While returning down the hill, they found some Ghost Rider, whose name wasn’t Nicholas Cage. His name sparkled on his chest – Kilojoule Mehta. The rain which immediately occurred after the snapshot washed away the hair that made most of the students itch like bitch… and extinguished Kilojoule’s fire – He was draped in four colours namely Red, Blue, Black, and Green.

‘Sorry but I am totally a media person’ he roared and acted like Kane as the four lights sprang out of his arm pits and pubic pit(s). Red, Blue, Black, Green exhaled their presence. Even the heavy rainfall couldn’t wash off his colours. ‘See, I emerged from some place called FART (Fake Allahabad Radio Transmitters) and all I wanted to say was that whenever you find some security  guard, traffic policeman, engineer, doctor, prostitute, cricket player, Chauhan or even the goddamn’ prime minister – don’t argue, remember don’t argue, just say sorry and fuck off’

‘Both sorry and fuck off?’ replied one curiously retarded girl, nibbling her chappals.

‘No, no, no, no, no …seriously, are you media persons or what? Say sorry and then leave, isn’t that called fuck off in Queen’s English?’

‘No’ replied a curiously frustrated guy beating the hell out of himself with a leather belt.

‘Fuck it then’ mentioned Mehta.

‘Sir, what if he doesn’t talk to us and we don’t talk to him?’ queried another curiously hallucinated girl.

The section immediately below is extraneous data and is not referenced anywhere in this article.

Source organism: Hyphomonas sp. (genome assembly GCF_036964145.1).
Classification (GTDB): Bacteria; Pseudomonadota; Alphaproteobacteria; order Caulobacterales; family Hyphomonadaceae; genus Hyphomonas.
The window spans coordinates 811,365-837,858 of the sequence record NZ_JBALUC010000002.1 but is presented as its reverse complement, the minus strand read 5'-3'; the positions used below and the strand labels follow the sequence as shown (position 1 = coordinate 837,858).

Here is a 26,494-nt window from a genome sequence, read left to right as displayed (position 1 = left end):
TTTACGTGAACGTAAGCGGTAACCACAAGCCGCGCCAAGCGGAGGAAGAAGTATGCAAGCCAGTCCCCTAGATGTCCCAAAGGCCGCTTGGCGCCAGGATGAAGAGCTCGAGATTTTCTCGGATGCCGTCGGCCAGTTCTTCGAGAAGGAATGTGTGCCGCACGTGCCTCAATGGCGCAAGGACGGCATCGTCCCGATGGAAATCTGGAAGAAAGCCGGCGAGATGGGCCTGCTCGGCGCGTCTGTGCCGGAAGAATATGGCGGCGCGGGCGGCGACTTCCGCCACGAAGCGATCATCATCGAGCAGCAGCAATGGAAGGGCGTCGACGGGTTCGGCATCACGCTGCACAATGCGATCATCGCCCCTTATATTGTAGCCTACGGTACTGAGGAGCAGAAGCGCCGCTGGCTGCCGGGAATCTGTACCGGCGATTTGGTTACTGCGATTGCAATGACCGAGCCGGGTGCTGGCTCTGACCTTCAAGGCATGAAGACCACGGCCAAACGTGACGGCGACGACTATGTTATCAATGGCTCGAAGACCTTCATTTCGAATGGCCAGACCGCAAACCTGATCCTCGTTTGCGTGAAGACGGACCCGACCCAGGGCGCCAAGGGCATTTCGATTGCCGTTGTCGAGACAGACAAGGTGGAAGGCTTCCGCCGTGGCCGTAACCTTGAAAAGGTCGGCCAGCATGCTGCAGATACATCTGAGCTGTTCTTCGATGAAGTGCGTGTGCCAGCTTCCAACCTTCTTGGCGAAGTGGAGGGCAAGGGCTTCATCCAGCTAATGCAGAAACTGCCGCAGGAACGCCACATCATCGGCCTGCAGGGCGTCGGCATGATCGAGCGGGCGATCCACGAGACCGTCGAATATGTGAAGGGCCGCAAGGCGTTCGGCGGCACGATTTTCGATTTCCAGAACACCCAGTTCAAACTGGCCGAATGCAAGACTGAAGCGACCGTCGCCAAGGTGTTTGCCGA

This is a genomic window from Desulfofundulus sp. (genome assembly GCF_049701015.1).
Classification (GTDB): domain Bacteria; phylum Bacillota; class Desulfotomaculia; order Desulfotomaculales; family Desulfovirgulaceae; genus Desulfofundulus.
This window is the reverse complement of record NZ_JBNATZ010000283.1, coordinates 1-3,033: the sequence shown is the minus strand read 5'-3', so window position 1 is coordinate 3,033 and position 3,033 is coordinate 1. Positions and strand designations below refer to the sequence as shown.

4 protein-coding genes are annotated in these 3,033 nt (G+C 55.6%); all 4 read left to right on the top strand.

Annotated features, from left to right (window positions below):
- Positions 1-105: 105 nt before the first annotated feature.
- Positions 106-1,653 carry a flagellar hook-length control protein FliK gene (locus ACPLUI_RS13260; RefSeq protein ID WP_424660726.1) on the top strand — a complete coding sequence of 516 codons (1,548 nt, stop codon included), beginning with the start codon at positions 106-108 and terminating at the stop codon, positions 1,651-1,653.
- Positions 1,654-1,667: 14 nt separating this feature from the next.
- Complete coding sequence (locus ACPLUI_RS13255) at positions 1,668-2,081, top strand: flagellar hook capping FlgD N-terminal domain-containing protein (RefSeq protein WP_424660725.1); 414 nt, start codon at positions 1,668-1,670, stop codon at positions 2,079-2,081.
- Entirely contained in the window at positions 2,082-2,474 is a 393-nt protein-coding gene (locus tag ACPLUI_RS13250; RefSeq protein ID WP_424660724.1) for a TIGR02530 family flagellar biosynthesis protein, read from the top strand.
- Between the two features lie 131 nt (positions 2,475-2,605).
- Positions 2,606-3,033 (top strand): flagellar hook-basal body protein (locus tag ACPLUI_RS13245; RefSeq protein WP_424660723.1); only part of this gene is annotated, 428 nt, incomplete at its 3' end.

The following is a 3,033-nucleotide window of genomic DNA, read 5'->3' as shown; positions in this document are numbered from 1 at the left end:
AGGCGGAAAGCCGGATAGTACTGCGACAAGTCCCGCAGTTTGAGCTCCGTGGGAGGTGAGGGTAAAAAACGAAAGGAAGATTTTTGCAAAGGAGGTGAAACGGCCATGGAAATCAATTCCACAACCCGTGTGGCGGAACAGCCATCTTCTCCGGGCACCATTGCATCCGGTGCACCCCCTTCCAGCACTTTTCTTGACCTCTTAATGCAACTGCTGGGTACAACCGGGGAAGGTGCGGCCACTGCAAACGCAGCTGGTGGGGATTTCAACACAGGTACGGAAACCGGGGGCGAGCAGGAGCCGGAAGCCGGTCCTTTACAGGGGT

‘First stop being a feminist, he might not always be he, he could also turn out to be she or hee hee or even chi chi. Think before you speak’. She nodded. ‘And you need to interact with everybody; journalists interact with everyone – from grasshoppers to tortoises to Bani G or Vani J or whatever.
All nodded lunatically.

‘Start your conversations with sorry and end them with sorry. That’s the basic essence of journalism. YOU MUST APOLOGIZE FOR YOU GODDAMN’ EXISTENCE’

Ho gaya? ’ one guy asked, with curiosity levels smooching Bachendri Pal.

‘No,no,no I was actually searching for a bush to… you know’ smirked Kilojoule.
All nodded.

‘A thorn to clear the residue left over, and of course rainfall if the thorn doesn’t work, and the thorn can be painful sometimes’

Some of the students were trying to escape stealthily.

‘WAIT’ he cried.

The scared expression paused on their faces.

‘SORRY’ he said and ran away.

Few minutes later, they slid off the peaks, bruising their legs, arms, posterior etc.

Trudging on the Amity route, they found two local habitats, dragging their Royal Enfields. One of them was Ashoka Koka Chauhan (AKC), the other was Warden Warden (W2). W2 whistled at the sight of girls and AKC contributed his sounds in favour of boys.
‘You guys from amity, yeah?’ grunted Chauhan
‘BJMC’ face-farted W2.
‘No we are from DU’ replied a non-curious girl.
‘But DU teaches Bachelor in Journalism Honours’ interrupted Chauhan.
‘Then we must be from Amity only’ replied a depressed guy pulling his nose hair.
Chalo then, we’ll drop you there’ insisted W2
The ever so diplomatic BJMC students agreed at once. One guy stood at each rear end of the bike, tied a mutual metallic rakhi connecting the bike with the waist. They formed a semicircle with intermingled herd of boys and girls shouting ‘Chuk Chuk’ and dragging their semicircular trains as the super-rogues sped up.
Within seconds, the group reached the threshold of Room No. 302, without changing the semicircular shape. Before they could get in the classroom, Bani G/ Vani J stepped out and blocked the door.
‘KEYWORD PLEASE’ she uttered in a Rajnikantish Robot tone.

‘Chabad Chabad’





‘Culture is Vulture’

‘You are a bitch’

‘Tadpole Tortilla’

‘Moose lotions’

‘Bhen ki bahu’

‘Brad Pitt is Shahrukh khan’s stepmother’

‘Bwoo woo zapelley como’

‘National Chowkidars’